Wednesday, May 21, 2014

Human Stem Cells Used to Repair Damaged Monkey Hearts

Unbelievably they have actually done it.  They have been able to restore failed heart tissue with new tissue in a substantial manner.  This was one of the original dreams when stem cells were first recognized three decades ago.  Now we are seeing real delivery.

The next decade will see the full advent of therapeutic tissue replacement become standard.  It will also see teeth replacement and bone replacement as well.  That is not a lot of time.

As  usual it is understated, but real progress has been far swifter than expected and time frames appear to represent the maximum needed these days.

Human stem cells used to repair damaged monkey hearts

May 2, 2014

In what could mark a significant breakthrough in the treatment of heart disease, researchers at the University of Washington (UW) have successfully repaired damaged tissue in monkey hearts using cells created from human embryonic stem cells. The findings demonstrate an ability to produce these cells on an unprecedented scale and hold great potential for restoring functionally of damaged human hearts.

The researchers were exploring ways of restoring human hearts damaged by myocardial infarctions, a common type of heart attack that blocks major arteries and prevents oxygen from reaching the heart muscle. This lack of oxygen in turn causes damage to the muscle tissue and impacts the ability of the heart to pump blood. The researchers are aiming to restore these hearts to full functionality using cells grown from human embryonic stem cells.

"Before this study, it was not known if it is possible to produce sufficient numbers of these cells and successfully use them to remuscularize damaged hearts in a large animal whose heart size and physiology is similar to that of the human heart," says Dr. Charles Murry, professor of pathology, bioengineering and medicine at UW and leader of the research team.

In testing the approach, the researchers anesthetized pigtail macaques and induced controlled myocardial infarctions lasting for 90 minutes apiece, an established model for studying myocardial infarctions. Two weeks later, the scientists injected one billion heart muscle cells into the damaged muscle, ten times the amount researchers had previously been able to generate.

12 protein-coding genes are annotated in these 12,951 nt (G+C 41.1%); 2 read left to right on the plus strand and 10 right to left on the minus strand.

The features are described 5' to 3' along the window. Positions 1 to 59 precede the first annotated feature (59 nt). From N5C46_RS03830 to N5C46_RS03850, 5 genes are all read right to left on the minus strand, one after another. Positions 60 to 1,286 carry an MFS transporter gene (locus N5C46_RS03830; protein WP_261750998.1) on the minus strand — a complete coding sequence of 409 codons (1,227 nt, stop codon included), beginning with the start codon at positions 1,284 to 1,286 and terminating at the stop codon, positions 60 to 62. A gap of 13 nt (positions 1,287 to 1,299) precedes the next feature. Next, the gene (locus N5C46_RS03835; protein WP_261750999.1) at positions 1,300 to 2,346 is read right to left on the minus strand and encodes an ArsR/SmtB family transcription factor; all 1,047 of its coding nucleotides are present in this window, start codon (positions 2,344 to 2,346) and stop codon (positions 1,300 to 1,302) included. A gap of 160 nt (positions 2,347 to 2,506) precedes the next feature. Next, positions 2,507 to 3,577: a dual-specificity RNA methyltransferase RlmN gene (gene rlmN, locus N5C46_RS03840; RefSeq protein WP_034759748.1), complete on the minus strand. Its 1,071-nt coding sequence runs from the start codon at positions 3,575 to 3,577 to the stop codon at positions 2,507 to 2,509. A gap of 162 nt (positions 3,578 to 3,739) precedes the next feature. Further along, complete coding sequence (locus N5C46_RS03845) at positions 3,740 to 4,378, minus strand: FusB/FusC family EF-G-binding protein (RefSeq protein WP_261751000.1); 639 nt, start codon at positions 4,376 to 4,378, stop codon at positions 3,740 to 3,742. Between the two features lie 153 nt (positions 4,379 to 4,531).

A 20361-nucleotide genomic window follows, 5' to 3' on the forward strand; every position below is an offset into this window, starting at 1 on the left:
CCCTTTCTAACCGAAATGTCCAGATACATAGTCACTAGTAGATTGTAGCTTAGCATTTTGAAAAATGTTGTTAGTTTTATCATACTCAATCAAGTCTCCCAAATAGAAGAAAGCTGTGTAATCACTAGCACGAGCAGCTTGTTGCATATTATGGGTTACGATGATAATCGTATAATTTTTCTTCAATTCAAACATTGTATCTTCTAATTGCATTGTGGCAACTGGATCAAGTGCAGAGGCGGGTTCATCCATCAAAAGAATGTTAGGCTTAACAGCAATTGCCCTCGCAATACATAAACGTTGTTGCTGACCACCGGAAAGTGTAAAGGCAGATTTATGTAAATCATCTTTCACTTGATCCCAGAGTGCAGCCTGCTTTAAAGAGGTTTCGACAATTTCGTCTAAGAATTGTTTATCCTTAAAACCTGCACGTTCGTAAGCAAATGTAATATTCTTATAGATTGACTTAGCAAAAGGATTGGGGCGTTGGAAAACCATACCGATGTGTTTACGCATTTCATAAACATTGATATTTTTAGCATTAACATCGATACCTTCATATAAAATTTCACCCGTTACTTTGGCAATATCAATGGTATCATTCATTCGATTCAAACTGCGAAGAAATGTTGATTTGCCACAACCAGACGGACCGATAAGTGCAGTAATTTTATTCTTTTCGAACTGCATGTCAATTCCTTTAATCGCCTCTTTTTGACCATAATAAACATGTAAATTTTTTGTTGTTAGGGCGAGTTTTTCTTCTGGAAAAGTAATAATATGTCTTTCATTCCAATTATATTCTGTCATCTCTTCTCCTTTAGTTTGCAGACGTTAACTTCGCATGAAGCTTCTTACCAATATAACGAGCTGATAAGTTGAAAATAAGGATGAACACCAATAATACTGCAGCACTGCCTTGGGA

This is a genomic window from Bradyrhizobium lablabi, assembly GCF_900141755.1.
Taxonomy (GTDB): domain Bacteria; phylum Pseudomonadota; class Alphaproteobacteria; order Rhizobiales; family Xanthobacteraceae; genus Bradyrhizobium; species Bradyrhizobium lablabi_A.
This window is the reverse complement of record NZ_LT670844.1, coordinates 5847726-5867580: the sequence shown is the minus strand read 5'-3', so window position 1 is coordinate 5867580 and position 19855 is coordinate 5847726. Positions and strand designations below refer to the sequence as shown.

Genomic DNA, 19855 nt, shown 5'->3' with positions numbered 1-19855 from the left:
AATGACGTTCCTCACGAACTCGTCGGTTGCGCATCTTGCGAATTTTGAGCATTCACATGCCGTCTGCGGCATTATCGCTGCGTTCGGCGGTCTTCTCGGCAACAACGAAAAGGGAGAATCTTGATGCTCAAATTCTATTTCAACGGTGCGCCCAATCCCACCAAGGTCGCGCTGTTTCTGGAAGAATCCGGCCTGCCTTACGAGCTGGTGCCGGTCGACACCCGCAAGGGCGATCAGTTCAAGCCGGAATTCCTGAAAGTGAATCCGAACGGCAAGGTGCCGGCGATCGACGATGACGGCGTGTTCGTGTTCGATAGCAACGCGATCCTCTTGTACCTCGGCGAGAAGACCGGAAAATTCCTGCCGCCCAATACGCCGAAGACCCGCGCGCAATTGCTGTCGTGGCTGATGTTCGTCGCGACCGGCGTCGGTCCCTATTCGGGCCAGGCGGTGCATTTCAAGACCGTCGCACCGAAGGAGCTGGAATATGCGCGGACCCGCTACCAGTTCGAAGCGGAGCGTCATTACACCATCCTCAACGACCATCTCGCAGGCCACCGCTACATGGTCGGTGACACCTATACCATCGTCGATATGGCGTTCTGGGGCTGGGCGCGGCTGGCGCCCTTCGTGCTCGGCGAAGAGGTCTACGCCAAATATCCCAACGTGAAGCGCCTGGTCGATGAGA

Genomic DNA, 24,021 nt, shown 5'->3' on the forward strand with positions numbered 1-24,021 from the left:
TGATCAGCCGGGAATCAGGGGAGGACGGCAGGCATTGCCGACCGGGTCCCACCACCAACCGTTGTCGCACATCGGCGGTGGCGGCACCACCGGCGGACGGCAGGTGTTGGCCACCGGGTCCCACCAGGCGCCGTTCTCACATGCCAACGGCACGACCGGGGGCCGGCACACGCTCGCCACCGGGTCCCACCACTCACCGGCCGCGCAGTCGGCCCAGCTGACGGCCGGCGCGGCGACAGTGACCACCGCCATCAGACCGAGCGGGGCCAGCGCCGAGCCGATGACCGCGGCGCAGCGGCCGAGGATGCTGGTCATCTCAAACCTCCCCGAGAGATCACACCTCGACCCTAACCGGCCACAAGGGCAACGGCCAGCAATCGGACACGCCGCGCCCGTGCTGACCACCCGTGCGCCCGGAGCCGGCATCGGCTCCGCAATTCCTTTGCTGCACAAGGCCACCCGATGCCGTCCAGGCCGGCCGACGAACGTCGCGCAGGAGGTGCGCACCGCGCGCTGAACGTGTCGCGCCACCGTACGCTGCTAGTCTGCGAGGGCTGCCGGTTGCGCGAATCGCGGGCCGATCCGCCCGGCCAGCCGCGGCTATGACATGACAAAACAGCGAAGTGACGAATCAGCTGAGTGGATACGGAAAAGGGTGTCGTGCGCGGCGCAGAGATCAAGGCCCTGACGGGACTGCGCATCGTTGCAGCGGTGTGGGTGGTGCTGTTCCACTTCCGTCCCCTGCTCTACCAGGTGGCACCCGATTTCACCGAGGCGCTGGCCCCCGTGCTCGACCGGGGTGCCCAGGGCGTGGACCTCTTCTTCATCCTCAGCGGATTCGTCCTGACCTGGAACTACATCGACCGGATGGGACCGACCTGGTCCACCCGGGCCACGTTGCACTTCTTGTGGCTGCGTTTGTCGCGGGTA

Over the following weeks, the injected cells infiltrated the damaged tissue, maturing to form new muscle fibers and beat in synchrony with the heart. Three months after the injections, the cells appeared fully integrated with the original tissue.

"The results show we can now produce the number of cells needed for human therapy and get formation of new heart muscle on a scale that is relevant to improving the function of the human heart,” says Dr. Michael Laflamme, UW assistant professor of pathology.

The researchers say that the injected stem cells regenerated 40 percent of the damaged heart tissue, though some side effects were observed. In the first weeks after the injections, the team reported occurrences of irregular heartbeats, also known as arrhythmias. However, the problem subsided after two to three weeks once the cells had matured and become stable.

From here, the researchers will work to reduce the risk of arrhythmias and also to clearly demonstrate that the cells are capable of substantially improving the functionality of a damaged heart. They are hopeful the approach will be ready for clinical trials in humans within four years.

The team's research was published in the journal Nature.

Nick was born outside of Melbourne, Australia, with a general curiosity that has drawn him to some distant (and very cold) places. Somewhere between enduring a winter in the Canadian Rockies and trekking through Chilean Patagonia, he graduated from university and pursued a career in journalism. He now writes for Gizmag, excited by tech and all forms of innovation, Melbourne's bizarre weather and curried egg sandwiches.

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